Overcoming Curriculum and Staffing Gaps at the Start of the School Year


Wednesday, October 7, 2015 - 9:00am

A common challenge faced by schools and districts at the start of the new school year is being able to offer courses in which enrollment is low or teachers are hard to find. It may not be cost-effective to offer Japanese, for instance, and it’s always easier to find a social studies teacher than someone to fill an unexpected opening in physics.

By leveraging online and blended learning, schools and districts can sidestep these limitations quickly and reasonably. The wide variety of engaging, online courses, which in many cases are supported by online teachers, enables schools to serve their entire student population and their wide-ranging interests.

The FuelEd catalog features more than 500 courses and titles for students from pre-kindergarten through 12th grade. This constantly updated catalog is designed for online and blended learning environments—in classrooms, computer labs, libraries, and anywhere with Internet access—and allows schools and districts to offer solutions for students of every ability level, from core courses that meet state standards on up through Honors and AP levels.

Online and blended learning can open the door to students interested in Mandarin Chinese, Archaeology, AP® Macroeconomics, or scores of electives that will help them fuel their scholastic and career goals.

The Evergreen Public Schools in Vancouver, Washington, found the FuelEd solution to be the perfect fit to fill a variety of curriculum gaps across the district.

“The biggest challenge we were looking to solve is to provide additional opportunities to students,” says Josh Johnson, assistant principal of Cascade Middle School, where world language options were lacking. “We didn’t have a lot of offerings. We’re limited in what we can provide teachers for. This was a way for us to provide multiple language opportunities that wouldn’t be possible. To have four languages in one class with 30 kids is a huge advantage. The success that students are experiencing is beating all expectations.”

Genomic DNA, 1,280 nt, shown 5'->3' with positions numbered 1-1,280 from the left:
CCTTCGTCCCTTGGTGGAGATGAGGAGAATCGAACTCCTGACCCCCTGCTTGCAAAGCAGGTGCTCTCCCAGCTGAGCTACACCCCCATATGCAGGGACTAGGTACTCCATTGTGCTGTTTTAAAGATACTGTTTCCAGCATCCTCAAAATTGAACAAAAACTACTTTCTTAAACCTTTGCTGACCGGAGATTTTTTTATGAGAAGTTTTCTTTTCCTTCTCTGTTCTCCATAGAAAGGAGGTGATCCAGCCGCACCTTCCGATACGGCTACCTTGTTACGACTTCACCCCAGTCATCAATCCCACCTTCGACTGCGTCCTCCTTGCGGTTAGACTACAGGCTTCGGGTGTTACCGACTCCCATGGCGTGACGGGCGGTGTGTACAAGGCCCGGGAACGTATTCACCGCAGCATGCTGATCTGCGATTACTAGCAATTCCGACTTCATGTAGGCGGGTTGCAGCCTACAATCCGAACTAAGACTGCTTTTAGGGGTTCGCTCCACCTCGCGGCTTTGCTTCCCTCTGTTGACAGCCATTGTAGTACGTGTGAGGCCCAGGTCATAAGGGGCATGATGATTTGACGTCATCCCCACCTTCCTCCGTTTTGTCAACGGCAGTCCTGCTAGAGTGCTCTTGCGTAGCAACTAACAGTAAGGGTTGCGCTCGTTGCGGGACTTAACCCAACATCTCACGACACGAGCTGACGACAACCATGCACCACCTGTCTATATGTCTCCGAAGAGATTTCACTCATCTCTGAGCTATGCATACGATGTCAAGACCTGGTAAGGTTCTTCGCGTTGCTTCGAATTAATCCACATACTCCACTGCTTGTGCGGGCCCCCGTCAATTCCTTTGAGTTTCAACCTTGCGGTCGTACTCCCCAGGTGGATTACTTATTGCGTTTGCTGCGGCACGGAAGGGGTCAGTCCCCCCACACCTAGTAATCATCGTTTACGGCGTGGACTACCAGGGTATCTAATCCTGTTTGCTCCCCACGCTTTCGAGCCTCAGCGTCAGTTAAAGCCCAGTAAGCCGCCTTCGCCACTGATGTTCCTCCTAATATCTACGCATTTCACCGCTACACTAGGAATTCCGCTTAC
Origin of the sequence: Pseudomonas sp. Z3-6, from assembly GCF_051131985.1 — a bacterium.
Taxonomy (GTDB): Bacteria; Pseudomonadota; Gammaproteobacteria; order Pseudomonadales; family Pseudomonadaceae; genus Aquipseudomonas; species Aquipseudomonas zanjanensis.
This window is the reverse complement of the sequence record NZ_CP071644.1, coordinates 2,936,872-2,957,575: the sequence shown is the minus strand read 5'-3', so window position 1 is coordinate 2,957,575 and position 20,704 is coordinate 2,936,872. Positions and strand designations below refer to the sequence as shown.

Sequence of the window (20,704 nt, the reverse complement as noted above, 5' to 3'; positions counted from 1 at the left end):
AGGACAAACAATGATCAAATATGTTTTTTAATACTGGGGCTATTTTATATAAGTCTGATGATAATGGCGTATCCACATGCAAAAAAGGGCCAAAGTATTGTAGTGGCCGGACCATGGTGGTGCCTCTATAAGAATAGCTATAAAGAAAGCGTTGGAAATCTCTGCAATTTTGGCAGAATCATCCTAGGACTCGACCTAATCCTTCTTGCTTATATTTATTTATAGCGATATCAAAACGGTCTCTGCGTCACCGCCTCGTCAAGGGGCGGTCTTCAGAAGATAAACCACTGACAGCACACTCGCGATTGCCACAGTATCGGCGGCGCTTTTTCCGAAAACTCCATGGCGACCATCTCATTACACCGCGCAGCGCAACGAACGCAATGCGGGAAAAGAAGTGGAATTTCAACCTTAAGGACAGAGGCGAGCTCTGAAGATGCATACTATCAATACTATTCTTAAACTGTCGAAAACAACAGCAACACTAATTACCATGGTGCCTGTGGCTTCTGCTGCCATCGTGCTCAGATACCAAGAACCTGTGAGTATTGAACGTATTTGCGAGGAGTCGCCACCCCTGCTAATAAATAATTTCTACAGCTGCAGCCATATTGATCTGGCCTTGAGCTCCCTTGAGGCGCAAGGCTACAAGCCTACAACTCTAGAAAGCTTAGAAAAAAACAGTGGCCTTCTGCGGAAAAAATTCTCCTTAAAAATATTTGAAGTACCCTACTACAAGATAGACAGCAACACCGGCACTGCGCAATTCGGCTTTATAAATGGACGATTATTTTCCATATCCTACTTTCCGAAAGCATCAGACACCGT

Of course, an abundance of quality courses would mean little without available skilled teachers, and many stories in the media this past summer have highlighted the problem of teacher shortages around the country. One article in Education Week noted that the Clark County, Nevada, school district even launched a nationwide campaign to entice both new and retired teachers with hiring bonuses of up to $5,000. Another story highlighted how school districts in California were competing to hire available teachers, where statewide teacher shortages are estimated at more than 21,000.

For years, FuelEd has provided instructional services with our highly qualified, certified teachers to help schools and districts temporarily fill a position or find a more permanent instructional solution. We have hundreds of teachers across the United States who are certified in your state and are highly experienced, power users of our curriculum and learning technology. All our instructors have bachelor’s degrees or higher from accredited universities or colleges, and they all have extensive training in online instruction.

Personalized attention and communication are keys to the success of any online program. FuelEd instructors are in touch frequently with students via e-mail, in online discussion boards, during online class sessions, and by phone or chat.

“FuelEd instructors are terrific. They’re very engaging, and they set a warm tone that helps make our students feel comfortable asking for help,” says Joel Smith, former eLearning facilitator at the Spring Branch Independent School District in Houston, Texas.

FuelEd recently published a guide to using online and blended learning to help fill curriculum and staffing gaps, featuring several schools and districts, called, “Filling the Gaps at the Start of the School Year: Six Solutions to Curriculum Challenges.”


Previous Article
Increasing Student Retention: How Can We Help Students?
Increasing Student Retention: How Can We Help Students?

How can we help struggling students so they don’t drop out? It starts with identifying why they are struggl...

Next Article
Summit Curriculum Overview Video
Summit Curriculum Overview Video

Summit Curriculum Overview Video


Subscribe to receive the latest blog updates

Thank you!
Error - something went wrong!